I’ve been MIA from my blog and I’m glad to be back. I’ve had my hands full teaching a Stanford on-line course in the book-length memoir. The class was wonderful, I adored the students, their projects are fascinating, and where else would I get to engage with such interesting, accomplished people. But when the class ended last Friday, I was happy to get my so-called life back.
The other thing that has kept me too busy these past weeks is promoting my self-published novel, The Answer to Your Question. If I don’t do it, who will? Not only is it time-consuming to try to get the word out, but I’ve had to spend an inordinate amount of time figuring out how to get the word out. I’m having to educate myself about a whole new area of self-publishing, promotion and marketing. So why am I doing it? Because I want my novel to have the best shot at finding an audience.
Turns out there’s a lot of help out there, from those who have gone before into the dark jungle of promoting their books. They’re very willing to “pay it forward.”
Though I was familiar with “pay it forward,” I hadn’t thought of it in terms of self-publishing promotion until I read a blog post by Martin Crosbie. It’s on a great, helpful website for Indie Authors (six months ago I didn’t even know what an “Indie Author” was and now I am one . . .) http://www.indiesunlimited.com/. If you’re an Indie Author and you know it, clap your hands–and check out this site.
Martin Crosbie is one of self-publishing’s success stories; his first novel, My Temporary Life, achieved best-seller stardom on Amazon. He describes in his post how a year ago January he was flailing around, as he put it, trying everything he could to find readers for his book.
He contacted Robert Bidinotto, whose novel Hunter sold tens of thousands of books, and was an Amazon #1 Kindle seller in both the thriller and romance categories in 2011. Bidinotto was generous in his counsel to Crosbie, advising, among other things, that he change his cover image. Crosbie doesn’t believe My Temporary Life would have reached the status it did if Bidinotto and others hadn’t told him things he needed to do and if he hadn’t done them—like changing the cover. He encourages others to pay it forward by helping other indie authors learn how to better promote their books.
Joel Goldman, who is a very successful author of crime novels, has definitely paid it forward to me (Thank you, Joel!). He spent an hour on the phone telling me things to do based on his own experience promoting his books. Of course the first things he told me to do were change my cover . . . and title! I agree with him that I need to, but oof-da! I will have to build up a whole new head of steam to take those changes on.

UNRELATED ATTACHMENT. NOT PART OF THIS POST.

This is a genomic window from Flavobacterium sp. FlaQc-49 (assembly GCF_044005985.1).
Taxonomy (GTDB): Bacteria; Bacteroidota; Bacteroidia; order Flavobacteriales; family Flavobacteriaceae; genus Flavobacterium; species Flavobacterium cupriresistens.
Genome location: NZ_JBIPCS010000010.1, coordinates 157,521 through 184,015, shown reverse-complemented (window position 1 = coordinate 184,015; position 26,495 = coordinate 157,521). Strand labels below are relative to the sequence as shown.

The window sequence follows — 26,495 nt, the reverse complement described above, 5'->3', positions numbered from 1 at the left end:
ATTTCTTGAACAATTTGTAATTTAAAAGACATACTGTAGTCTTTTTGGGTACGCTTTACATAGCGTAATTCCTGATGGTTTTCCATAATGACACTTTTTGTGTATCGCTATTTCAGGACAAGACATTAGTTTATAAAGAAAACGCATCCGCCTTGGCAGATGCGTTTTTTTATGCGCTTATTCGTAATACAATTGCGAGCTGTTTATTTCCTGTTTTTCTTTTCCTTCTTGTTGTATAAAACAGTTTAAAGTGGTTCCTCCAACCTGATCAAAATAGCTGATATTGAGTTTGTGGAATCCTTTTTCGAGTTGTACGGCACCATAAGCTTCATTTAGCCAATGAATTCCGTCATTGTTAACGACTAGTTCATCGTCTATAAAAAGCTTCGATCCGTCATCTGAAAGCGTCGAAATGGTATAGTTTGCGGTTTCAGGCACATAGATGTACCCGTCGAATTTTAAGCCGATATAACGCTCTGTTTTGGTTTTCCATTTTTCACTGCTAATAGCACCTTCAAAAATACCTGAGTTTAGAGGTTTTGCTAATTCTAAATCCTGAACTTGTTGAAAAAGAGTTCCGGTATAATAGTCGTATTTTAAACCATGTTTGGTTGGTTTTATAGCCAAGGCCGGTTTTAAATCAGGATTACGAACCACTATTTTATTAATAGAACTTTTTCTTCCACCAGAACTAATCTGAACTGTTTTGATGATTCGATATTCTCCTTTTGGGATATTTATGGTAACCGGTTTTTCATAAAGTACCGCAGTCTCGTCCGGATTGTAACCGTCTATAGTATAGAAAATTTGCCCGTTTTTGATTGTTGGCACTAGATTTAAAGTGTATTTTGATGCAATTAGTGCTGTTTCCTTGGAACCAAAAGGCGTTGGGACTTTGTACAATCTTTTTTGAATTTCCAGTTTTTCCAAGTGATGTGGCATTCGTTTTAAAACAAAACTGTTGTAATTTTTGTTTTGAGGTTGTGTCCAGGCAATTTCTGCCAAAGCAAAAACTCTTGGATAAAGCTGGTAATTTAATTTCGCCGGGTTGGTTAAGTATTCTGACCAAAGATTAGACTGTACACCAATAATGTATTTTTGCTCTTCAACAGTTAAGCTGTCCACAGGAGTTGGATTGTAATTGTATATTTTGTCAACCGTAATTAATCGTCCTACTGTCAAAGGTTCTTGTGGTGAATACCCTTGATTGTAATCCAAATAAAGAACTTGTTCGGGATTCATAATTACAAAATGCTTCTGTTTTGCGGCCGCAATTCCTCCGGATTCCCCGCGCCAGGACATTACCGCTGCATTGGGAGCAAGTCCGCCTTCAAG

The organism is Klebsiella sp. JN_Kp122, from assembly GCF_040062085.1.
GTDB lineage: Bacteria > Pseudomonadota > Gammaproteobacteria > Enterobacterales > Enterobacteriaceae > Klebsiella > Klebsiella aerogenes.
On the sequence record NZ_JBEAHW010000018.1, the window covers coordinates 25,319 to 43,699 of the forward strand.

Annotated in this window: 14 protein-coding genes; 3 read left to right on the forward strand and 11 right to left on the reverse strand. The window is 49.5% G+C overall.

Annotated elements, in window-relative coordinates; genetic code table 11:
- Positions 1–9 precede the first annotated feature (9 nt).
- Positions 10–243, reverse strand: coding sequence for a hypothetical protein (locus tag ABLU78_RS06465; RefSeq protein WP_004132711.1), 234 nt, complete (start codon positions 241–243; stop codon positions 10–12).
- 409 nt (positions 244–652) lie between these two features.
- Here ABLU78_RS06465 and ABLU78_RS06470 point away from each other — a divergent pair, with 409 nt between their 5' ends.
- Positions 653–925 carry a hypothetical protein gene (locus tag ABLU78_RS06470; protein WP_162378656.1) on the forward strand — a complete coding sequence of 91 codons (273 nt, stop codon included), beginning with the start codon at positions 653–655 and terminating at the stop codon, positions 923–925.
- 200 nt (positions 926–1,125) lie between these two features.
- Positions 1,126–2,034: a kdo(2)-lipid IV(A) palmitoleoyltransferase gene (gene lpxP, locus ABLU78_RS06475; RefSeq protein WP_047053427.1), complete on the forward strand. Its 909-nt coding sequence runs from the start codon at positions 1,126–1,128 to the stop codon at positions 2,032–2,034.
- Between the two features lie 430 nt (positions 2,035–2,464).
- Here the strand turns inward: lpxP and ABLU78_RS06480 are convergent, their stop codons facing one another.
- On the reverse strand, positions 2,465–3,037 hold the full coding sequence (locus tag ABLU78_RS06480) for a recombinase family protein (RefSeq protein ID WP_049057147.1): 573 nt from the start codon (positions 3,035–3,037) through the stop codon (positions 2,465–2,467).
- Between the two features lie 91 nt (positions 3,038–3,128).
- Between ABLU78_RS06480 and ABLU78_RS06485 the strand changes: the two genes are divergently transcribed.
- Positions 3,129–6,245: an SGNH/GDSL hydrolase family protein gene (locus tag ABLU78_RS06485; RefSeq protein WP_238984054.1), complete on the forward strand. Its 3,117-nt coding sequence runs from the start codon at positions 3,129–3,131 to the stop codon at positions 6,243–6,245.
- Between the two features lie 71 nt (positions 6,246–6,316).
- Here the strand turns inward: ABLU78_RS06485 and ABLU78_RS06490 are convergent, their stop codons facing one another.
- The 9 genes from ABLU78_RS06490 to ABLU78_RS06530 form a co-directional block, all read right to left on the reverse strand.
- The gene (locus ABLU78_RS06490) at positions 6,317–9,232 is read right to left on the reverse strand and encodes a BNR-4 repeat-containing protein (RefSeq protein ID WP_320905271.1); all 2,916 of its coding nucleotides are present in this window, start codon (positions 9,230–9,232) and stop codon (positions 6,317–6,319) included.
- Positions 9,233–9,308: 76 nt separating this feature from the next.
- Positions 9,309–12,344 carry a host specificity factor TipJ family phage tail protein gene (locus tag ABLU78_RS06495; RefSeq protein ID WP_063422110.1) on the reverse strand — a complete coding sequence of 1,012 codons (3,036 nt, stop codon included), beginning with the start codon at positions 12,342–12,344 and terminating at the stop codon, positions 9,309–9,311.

Joel recommended two Kindle ebooks by David Gaughran:
If you’re contemplating self-publishing, or want to know more about how to promote your book, these books, along with Guy Kawasaki’s APE: Author, Publisher, Entrepreneur, are indispensible reading.
Joel also recommended that I try a promotion on Bookbub.
Bookbub, along with Pixel of Ink and eReaderNewsToday, are the Big Boys for advertising free and bargain ebooks. I paid $240 dear dollars to have Bookbub announce my ebook giveaway on June 2nd and 3rd. I hope I can pay it forward to some of you by sharing my experience.
Bookbub says it has over a million subscribers who sign up for free to get email announcements about limited-time free or discounted ebooks in categories ranging from mysteries to cookbooks. They’re selective, only promoting what they consider high quality books with a good number of positive reviews. I had about 60 five star Amazon reviews when I booked my ad but you don’t need that many.
My previous giveways had resulted in between 4 – 5,000 downloads, which seemed like a lot to me. I hadn’t spent much money on them, $50.00 or so to advertise on a few sites, plus posting notices of the giveaways on some sites that don’t charge. The idea behind giveaways is that the more people who read and like your book, even if it’s free, the more they’ll spread the word about it to their friends and book clubs, which will lead to sales. Some of them will even write reviews on Amazon or Goodreads, which is another thing an author wants. Good reviews, of course. It’s true that only a small percentage of people who download a book for free ever read it, but those are more readers than if you never gave it away.
I advertised my two-day giveaway on Bookbub on June 2nd, and by June 4th, I had 36,567 downloads. I was astonished! I had trouble wrapping my head around that figure. I started the promotion with 83 reviews. Today, June 20th, I have 120 reviews, 95 of which are 5 star, and 23, 4 star. I’ve sold over 200 ebooks since the promotion, and another 44 people have “borrowed” the book through Amazon Prime.
(I probably have an advantage in that Answer is something of a page turner, and can be classified as a mystery or suspense novel. It was not my intention to write that kind of novel; I just wanted to tell a good story. I was so out of it that I wasn’t tuned in to how popular genre books are, especially crime and mystery novels. I teethed on literary fiction, and thought that’s what I was writing, if I thought about it at all. But luckily in some ways, Answer can pass in the mystery/suspense category.)
I realize that my sales figures for June may seem ridiculous to some. I know we’re not talking Gone, Girl here (which has over 11,000 Amazon reviews; wrap your head around that!).
But they don’t seem ridiculous to me. I’m happy! Self-publishing a book like I did, without being a big name with a big following, has felt like starting out in a deep hole in terms of finding readers.
36,567 downloads! I’ve felt the power of Bookbub, and now I feel the love.
Love you, Bookbub. Thanks for the muscle!